The PSTN based voicemail server 418 can receive and record a message from the caller (Arrow 1036). The PSTN based voicemail server can send a message waiting indicator signal via an SS7 based protocol to the wireless network 206 (Arrow 1038) to the Dual Mode Handset device 106 (called party device). The wireless network determines whether the Dual Mode handset is in IP mode, and if so, the wireless network sends a wireless MWI message to the converter (Arrow 1039). The converter 414 can receive the message waiting indicator signal from the wireless network 206. The converter 414 sends the received identifier to SIP locator 416 (Arrow 1040). One should note that while the above description describes an exemplary embodiment where the wireless network 206 determines a dual handset mode, this is a nonlimiting example. More specifically, in at least one exemplary embodiment, the wireless network 206 may be configured to send a message waiting indicator to the wireless device 106 and converter 414, simultaneously.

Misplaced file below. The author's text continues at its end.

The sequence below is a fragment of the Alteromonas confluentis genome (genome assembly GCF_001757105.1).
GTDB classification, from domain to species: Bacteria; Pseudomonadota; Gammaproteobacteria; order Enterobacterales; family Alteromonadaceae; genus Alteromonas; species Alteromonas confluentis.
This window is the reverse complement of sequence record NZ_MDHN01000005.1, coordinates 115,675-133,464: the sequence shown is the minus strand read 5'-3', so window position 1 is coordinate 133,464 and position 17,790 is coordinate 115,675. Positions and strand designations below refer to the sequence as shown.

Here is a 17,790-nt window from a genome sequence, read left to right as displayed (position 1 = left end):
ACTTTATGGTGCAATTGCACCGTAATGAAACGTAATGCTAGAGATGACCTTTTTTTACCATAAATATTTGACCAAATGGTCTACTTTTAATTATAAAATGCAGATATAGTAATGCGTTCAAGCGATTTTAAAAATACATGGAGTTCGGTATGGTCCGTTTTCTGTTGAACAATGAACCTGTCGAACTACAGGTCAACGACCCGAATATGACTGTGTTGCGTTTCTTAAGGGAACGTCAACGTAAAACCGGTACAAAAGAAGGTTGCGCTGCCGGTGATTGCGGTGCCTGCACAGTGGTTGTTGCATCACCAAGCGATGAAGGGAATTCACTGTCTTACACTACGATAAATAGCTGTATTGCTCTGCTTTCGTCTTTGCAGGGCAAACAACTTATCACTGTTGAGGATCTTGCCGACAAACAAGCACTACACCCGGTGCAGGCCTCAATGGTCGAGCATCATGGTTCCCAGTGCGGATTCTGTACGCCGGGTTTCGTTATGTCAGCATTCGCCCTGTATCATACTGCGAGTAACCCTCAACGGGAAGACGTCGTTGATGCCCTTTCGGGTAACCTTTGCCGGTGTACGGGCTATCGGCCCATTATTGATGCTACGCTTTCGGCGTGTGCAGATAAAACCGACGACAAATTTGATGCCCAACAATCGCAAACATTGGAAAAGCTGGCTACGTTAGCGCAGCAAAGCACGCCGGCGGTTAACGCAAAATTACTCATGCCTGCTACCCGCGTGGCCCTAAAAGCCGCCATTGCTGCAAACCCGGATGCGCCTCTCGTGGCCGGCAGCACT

FIG. 10B is a continuation of the sequence diagram from FIG. 10A. As illustrated in the nonlimiting example of FIG. 10B, the SIP locator 416 determines an IP based identifier associated with the called party communications device such as a URI (Arrow 1044). The SIP locator 416 can then send the determined IP based identifier to the converter 414 (Arrow 1046). The converter 414 can then convert the message waiting indicator signal to an IP based protocol such as SIP. The converter can then send the converted message waiting indicator signal to the communications device via the IP network 204 (Arrow 1048). At this point, a message waiting indicator signal may be provided to a user of the communications device 106. The user may then check for voice messages at the PSTN based voicemail server 418 via a communications device such as the communications device 106, the communications device 104, and/or the communications device 102 (Arrow 1050).